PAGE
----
Military lawyers often boast about their level of experience without any real proof. The Army has created a tracking system to categorize their lawyers by classification. This classification scheme is known as ASI or Additional Skills Identifier for military justice. An attorney’s ASI is a direct reflection of the number of years they have spent in court-martial practice, the number of total cases tried including a distinction between those they tried as the lead counsel versus those they sat second-chair, and how many cases were contested versus guilty pleas in addition to how many trainings they have undergone. There are four possible classifications, ASI1, ASI2, ASI3, and ASI4. For more details about the ASI system, please click here, policy memorandum. Ms. Stewart was awarded ASI3 as a captain in December 2009. Please note that Ms. Stewart was not able to achieve ASI4 prior to leaving active duty because there is a requirement to serve in one or more positions, which are all relegated to Lieutenants-Colonel and Colonels. Proof of Ms. Stewart’s ASI is here. ASI certification is also located on the attorney’s ORB. Don’t be afraid to ask your military attorney for proof of their ASI. Be wary of a military attorney who tells you that they “haven’t bothered to apply.” Military practitioners who are serious about practicing criminal law will have applied, assuming they meet the minimum requirements for at least ASI1.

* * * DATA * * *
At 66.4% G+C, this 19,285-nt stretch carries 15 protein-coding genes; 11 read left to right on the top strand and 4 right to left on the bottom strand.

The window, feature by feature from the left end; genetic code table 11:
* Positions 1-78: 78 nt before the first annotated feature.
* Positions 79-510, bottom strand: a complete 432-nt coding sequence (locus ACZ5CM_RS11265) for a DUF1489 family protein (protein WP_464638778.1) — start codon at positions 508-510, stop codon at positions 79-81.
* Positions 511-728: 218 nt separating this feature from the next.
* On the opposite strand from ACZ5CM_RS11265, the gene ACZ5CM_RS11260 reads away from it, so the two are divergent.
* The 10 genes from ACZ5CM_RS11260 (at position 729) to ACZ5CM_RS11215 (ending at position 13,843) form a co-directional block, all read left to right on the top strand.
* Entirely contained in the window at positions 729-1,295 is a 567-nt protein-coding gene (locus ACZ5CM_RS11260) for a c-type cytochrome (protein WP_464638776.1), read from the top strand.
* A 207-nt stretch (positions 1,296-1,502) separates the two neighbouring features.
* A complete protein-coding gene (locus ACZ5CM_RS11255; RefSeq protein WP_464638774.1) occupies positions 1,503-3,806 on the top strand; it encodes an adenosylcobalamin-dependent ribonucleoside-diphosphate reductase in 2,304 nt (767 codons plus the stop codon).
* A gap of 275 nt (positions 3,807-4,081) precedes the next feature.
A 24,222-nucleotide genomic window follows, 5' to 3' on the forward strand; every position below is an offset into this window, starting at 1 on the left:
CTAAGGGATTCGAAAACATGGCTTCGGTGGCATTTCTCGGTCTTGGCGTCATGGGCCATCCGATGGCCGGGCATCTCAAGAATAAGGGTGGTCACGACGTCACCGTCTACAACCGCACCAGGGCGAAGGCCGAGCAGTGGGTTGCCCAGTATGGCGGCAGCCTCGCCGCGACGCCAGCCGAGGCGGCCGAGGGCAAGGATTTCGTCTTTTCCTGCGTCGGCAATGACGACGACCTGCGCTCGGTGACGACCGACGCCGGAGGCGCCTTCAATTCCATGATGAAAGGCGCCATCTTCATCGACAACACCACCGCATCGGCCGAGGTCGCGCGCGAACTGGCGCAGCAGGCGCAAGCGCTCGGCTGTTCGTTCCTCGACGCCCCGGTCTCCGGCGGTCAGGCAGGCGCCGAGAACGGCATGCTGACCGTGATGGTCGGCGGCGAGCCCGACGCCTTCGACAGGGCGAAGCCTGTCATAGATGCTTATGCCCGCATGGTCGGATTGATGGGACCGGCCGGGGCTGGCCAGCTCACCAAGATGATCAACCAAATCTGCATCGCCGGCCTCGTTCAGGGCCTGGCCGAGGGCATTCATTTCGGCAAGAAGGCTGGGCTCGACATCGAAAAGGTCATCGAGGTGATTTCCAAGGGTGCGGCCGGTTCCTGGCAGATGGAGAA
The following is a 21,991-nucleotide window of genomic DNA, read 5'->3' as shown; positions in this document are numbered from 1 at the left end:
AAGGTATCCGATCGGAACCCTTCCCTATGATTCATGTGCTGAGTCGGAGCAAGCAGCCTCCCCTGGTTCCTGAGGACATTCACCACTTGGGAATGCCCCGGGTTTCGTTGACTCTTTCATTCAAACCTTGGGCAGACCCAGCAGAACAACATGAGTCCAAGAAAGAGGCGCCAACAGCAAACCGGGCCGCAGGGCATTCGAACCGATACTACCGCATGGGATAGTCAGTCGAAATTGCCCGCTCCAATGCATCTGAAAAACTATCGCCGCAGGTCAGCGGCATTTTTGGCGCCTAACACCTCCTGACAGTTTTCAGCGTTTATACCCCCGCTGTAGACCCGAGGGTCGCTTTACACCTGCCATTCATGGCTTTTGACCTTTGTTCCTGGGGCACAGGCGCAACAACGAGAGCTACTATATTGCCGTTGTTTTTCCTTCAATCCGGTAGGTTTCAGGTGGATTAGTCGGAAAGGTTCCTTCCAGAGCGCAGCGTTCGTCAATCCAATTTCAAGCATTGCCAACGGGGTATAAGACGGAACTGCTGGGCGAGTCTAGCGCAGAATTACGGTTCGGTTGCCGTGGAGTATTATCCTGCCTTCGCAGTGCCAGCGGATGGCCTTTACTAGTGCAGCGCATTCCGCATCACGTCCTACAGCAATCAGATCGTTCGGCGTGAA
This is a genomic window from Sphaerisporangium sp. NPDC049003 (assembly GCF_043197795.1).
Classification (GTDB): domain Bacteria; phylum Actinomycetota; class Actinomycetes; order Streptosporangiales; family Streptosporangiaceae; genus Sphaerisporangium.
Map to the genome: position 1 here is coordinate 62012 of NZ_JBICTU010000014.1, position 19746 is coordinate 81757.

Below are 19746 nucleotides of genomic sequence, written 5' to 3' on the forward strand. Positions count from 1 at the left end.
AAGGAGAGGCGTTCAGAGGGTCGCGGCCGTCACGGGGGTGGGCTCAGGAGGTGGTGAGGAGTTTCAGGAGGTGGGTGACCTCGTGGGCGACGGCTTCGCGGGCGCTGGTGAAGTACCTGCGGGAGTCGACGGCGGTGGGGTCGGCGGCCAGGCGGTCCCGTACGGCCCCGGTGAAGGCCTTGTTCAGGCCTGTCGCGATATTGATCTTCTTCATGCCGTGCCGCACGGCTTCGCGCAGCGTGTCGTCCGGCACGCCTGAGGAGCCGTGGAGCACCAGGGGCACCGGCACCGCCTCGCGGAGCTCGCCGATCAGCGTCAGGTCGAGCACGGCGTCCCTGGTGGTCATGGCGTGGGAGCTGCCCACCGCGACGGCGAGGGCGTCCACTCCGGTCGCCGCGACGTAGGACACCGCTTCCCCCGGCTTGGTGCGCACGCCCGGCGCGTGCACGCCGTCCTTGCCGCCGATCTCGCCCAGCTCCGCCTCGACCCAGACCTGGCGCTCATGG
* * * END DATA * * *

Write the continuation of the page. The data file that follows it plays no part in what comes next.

Effective January 2015, R.C.M. 405(a) was amended. The pretrial stage once was known as the Article 32(b) investigation. As of January 2015, this pretrial stage is known as the Article 32(b) hearing. This pretrial hearing is the military’s equivalent of a grand jury, but it differs from a civilian grand jury in many ways. First, there is not a group of people who are listening to and evaluating the prosecution’s evidence to make a probable cause determination; in the military, only one investigating officer is appointed to evaluate the case. As of 2015, if your case is a sexual assault allegation, the hearing officer will be a Judge Advocate and in some branches of service will also be an active duty military judge. Usually this person is a field grade officer; in some commands, they care so little about these hearings that they appoint substandard officers as a form of punishment. Second, unlike the civilian world where a case cannot go forward without a vote from the grand jury (called an indictment), even if the military’s hearing officer recommends dismissal of charges, the command does not have to listen to the recommendation and can still prosecute anyway. Another important change to the Article 32(b) hearing is that the complaining witness does not have to attend for a case to go forward. In fact, the complainant can attend the hearing, listen to the testimony of all other witnesses, and then elect not to testify.